The online etymology dictionary says that “enthusiasm” comes from the Greek enthousiasmos, or “divine inspiration”. Just as “encourage” has the meaning of “to put courage into”, so “enthusiasm” has the connotation of “to put God into”. Enthusiasm in certainly infectious, as anyone who has been around another person caught up in something he or she happens to be enthusiastic about at any particular time will attest to. Although people smile at manifestations of enthusiasm, some of it can actually be annoying, as when you don’t agree with what the person happens to be enthused about, for instance. I suspect that happens when someone who is “enthusiastic” over some idea or notion or situation or prospect doesn’t “have God in it”. Or, in other words, the enthusiasm is over something that isn’t true, right and just. It may not be beneficial for people in the general sense of the word. Have you encountered that? Leaders who are trying to be practically effective often encourage enthusiasm even if they don’t particularly like what the person might be enthused about. This is because enthusiasm is so rare at the workplace. There is, however, a type of enthusiasm that needs to be cultivated by each one of us on a daily basis.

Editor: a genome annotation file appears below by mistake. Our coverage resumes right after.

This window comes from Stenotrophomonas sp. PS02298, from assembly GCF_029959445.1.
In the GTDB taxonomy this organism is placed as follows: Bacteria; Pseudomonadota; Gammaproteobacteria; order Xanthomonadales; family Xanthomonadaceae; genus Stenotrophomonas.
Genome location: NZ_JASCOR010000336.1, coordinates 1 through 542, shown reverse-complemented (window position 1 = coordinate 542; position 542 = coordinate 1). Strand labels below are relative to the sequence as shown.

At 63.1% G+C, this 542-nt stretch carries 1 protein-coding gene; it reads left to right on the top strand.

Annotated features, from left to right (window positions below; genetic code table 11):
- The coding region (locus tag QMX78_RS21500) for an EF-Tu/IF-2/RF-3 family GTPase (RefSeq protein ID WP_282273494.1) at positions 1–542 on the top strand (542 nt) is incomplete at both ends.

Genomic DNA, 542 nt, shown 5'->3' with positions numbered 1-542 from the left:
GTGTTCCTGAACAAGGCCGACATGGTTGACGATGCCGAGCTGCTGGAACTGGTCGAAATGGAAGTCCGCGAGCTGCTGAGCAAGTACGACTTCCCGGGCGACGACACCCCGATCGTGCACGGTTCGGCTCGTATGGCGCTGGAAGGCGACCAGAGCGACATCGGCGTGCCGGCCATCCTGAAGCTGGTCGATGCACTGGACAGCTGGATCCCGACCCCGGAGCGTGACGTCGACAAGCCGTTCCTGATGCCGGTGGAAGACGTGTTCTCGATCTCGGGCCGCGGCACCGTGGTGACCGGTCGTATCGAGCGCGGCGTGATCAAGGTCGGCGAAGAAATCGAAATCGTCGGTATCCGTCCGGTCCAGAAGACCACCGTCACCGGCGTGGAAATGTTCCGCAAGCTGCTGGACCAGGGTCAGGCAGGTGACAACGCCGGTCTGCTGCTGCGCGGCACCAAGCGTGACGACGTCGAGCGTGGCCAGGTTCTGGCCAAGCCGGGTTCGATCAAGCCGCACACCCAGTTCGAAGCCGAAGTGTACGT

That enthusiasm might not be exuberantly displayed. It might just be that quiet joy that is chosen even when circumstances say that there is nothing to be joyful about. It is a quiet determination to maintain an attitude of gratitude no matter what. It is that spirit that will determine whether your company lasts and prospers or whether it sinks. It is nurtured and fought for on a daily, even hourly, basis. Perhaps that is why so many business models postulate selling your startup when it peaks. Because that quiet enthusiasm is so hard to maintain. If you are a practical and effective leader, this is what you look for and this is what you nurture. Have a satisfying day farming!